Cybersecurity 101: To protect your data, watch out for cold calls, strange emails and public WiFi

Cybersecurity 101 is a new monthly series on Overdrive intended to help owner-operators and small fleets navigate the growing risks of cybersecurity threats, identity theft, online scams and more. In this installment, Sandip Patel, director of information security for Truckstop.com, presents best practices for avoiding malware attacks and, thus, protecting your data and your bank accounts from hackers.

When it comes to your phone, always be wary of cold calls. Criminals may pose as a bank rep, tech support or even government officials to try to press you to give away personal information.When it comes to your phone, always be wary of cold calls. Criminals may pose as a bank rep, tech support or even government officials to try to press you to give away personal information.

Thinking your one-truck business is too small to be targeted by hackers and malware is a recipe for disaster. Educating yourself on the latest threats and taking steps to protect yourself will drastically reduce your chances of becoming a target and having your information compromised.

Malware includes a broad spectrum of malicious software programs, like viruses, ransomware and spyware. Because it’s so prevalent, malware sometimes gets dismissed as more of a nuisance. Yet for those who manage their own business, like owner-operators,  malware has the potential to completely ruin a company that isn’t equipped to handle it.

Cybersecurity is a multi-billion-dollar-a-year industry, and no business or person is invulnerable to cyber attacks. Here are some basic steps to take in protecting your data — and your bank accounts.

Be wary of strange emails and calls. This is a big one for the transportation sector. A recent report found that phishing attacks, which includes someone impersonating friends or family, accounted for more than a quarter of total threats detected in the fourth quarter of 2019. Phishing attacks use so-called “social engineering” to try to get you to click a fraudulent link or to provide personal information, such as bank account numbers or login information.

Sandip Patel is the director of information security for Truckstop.com.Sandip Patel is the director of information security for Truckstop.com.

Social engineering can be disguised as an email that looks like it’s coming from your bank, a tech support team, the government or even a social media post. It can also come as a text or phone call.

Always be wary of cold calls since criminals can pose as representing any organization. If a call seems suspicious, hang up and call the entity the caller allegedly represented. And never transmit personal information via text, especially things like credit card or social security numbers.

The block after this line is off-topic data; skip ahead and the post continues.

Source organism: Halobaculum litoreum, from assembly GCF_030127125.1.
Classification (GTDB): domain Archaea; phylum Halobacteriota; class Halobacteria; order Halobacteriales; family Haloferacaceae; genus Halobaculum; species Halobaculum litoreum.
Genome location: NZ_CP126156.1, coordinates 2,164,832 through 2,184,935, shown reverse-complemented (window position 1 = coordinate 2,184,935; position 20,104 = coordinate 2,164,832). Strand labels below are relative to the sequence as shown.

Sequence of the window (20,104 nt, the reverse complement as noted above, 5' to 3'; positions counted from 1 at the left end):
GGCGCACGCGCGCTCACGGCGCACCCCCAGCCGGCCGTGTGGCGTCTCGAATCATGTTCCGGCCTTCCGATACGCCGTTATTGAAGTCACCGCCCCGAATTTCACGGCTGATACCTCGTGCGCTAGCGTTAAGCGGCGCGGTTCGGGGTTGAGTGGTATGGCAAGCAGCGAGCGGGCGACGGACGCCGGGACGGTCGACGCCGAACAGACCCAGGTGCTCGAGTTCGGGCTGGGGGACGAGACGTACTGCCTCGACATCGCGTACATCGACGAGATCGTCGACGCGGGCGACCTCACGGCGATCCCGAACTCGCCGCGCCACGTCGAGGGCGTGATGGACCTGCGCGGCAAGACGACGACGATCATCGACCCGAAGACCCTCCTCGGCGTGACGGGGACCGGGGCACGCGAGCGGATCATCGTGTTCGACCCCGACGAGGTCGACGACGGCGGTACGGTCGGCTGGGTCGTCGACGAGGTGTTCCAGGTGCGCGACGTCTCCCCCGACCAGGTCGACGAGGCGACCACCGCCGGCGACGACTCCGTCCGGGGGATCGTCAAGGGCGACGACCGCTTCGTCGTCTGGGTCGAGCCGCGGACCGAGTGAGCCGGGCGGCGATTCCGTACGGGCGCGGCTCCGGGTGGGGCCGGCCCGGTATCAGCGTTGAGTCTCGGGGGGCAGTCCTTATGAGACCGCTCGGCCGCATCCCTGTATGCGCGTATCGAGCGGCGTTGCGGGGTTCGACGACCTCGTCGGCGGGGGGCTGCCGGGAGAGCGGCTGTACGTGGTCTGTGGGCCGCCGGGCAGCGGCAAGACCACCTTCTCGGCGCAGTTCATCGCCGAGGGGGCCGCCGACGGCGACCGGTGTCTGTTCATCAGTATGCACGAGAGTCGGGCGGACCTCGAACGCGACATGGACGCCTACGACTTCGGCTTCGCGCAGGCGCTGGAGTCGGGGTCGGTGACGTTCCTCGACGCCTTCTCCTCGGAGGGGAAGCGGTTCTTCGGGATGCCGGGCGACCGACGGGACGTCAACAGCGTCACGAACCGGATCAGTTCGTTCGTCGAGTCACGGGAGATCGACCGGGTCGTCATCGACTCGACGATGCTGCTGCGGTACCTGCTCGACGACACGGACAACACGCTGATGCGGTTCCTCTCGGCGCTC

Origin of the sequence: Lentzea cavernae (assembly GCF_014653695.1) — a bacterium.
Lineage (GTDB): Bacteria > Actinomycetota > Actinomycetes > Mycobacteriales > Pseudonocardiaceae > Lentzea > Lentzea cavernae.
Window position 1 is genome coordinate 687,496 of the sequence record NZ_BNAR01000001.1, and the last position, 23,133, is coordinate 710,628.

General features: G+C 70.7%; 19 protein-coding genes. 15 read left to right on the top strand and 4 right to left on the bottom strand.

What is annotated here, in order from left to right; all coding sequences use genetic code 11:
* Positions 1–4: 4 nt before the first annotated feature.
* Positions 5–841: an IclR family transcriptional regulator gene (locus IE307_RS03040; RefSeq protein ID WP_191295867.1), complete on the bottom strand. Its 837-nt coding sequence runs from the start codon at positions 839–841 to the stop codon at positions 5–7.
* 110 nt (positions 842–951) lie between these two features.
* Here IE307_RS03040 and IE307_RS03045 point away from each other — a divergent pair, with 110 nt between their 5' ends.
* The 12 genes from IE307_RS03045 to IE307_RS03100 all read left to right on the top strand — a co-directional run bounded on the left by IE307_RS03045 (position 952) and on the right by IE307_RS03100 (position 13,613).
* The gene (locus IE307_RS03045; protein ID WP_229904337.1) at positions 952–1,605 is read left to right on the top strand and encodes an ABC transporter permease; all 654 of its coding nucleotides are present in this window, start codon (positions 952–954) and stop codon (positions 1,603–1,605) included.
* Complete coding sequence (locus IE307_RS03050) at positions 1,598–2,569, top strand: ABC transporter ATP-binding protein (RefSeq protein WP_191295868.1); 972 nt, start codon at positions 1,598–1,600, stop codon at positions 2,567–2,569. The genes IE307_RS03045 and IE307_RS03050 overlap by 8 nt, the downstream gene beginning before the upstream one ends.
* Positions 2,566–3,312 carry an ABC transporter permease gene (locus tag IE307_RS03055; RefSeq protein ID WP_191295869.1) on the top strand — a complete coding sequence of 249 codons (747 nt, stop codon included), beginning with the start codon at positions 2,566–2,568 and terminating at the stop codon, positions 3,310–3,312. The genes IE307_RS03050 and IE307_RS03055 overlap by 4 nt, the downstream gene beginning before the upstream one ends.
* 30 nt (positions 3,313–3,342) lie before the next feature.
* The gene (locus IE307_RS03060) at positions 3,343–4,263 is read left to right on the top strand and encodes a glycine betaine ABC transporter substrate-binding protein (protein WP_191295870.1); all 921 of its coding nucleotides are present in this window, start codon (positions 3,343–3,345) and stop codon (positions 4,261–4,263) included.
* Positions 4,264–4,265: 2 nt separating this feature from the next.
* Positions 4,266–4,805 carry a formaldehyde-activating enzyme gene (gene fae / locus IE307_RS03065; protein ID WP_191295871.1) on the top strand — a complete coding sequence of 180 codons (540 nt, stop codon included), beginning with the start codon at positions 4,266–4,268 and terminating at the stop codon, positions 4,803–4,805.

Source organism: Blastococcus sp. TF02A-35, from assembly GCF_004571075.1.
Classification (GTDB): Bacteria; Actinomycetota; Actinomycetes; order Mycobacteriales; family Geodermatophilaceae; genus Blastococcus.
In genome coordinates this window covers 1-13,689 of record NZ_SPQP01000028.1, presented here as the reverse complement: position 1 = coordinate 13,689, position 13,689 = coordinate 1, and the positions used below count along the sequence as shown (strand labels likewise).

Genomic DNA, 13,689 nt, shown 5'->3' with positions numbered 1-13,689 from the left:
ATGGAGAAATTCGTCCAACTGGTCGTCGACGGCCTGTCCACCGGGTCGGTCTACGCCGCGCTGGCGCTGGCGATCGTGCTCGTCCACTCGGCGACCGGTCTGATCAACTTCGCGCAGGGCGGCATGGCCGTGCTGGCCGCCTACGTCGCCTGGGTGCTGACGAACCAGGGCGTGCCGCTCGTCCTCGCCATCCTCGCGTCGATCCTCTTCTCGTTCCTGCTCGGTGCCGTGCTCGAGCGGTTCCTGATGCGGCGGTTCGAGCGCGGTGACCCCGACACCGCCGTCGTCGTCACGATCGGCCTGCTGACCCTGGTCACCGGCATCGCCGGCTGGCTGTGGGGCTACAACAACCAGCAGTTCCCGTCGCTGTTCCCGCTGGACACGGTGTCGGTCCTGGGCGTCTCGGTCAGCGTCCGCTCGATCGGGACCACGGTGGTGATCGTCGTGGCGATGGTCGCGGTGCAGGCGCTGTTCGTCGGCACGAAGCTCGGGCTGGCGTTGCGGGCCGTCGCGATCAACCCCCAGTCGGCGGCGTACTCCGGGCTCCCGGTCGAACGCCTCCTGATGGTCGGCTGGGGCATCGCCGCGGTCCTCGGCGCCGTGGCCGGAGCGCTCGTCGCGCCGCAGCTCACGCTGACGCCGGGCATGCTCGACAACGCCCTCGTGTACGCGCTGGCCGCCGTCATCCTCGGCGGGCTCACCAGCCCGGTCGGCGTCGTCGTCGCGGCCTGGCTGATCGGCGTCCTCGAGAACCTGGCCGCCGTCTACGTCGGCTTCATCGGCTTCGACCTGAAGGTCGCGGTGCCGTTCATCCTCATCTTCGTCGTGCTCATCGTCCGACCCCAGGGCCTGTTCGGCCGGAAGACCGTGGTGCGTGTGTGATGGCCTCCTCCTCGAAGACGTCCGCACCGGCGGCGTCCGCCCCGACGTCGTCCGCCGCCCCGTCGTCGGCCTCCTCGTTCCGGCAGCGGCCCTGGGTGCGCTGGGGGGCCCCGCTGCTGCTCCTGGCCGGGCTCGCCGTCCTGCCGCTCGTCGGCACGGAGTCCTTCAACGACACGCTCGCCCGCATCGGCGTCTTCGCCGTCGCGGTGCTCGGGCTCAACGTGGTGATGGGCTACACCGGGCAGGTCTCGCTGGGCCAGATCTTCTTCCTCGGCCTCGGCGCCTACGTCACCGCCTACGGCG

With email, look for red flags. Some are obvious, such as weird sentence structure or line breaks, unprofessional language, misspelled words, etc. Check the sender’s email address. Does the domain name, for example, microsoft.com, match that of the actual company the sender claims to be with? Before clicking a hyperlink in an email, hover over the link to check the URL. Does it look legit?

Also, be sure you are familiar with the typical methods of communication for the organizations you regularly work with (IRS, banks, software vendors, etc.). Some entities have policies that they never ask online for passwords or certain other information. When in doubt, call the organization directly to verify.

Use strong passwords and avoid public WiFi.  Following a few simple tactics will actually help you avoid the majority of online attacks. Always use strong, complex passwords and/or a password manager. To be strong, passwords should be unique, not written down and changed often. Also, they shouldn’t be tied to personal information, such as your address or middle name, that could be easily found online. If you have lots of different logins, consider a password manager or authentication key fob that collects, remembers and encrypts passwords.

When you’re on the road, never use public WiFi and always make sure you’re using a secure connection. Check for a padlock icon to the left of the URL. No padlock means the site isn’t secure. A URL should begin with “https” (the “s” meaning secure), not just “http.” Finally, if you’ve been logged into an account (business, personal, or other), always log out when you’re done, especially if you’re using a public computer.

Update your software. One of the simplest ways to protect your business against malware (specifically “exploit kits” that take advantage of vulnerabilities on your computer) is to make sure your operating system, browsers and plugins are up to date. This typically doesn’t cost a dime and is as simple as checking for security updates.

If you see an update for any systems, install them as soon as possible. Similarly, if there is there is old, unused software on your computer, remove it. Once a computer program or operating system reaches its end of life, its maker stops providing support.  Cybercriminals frequently use old programs as a back door into your systems.

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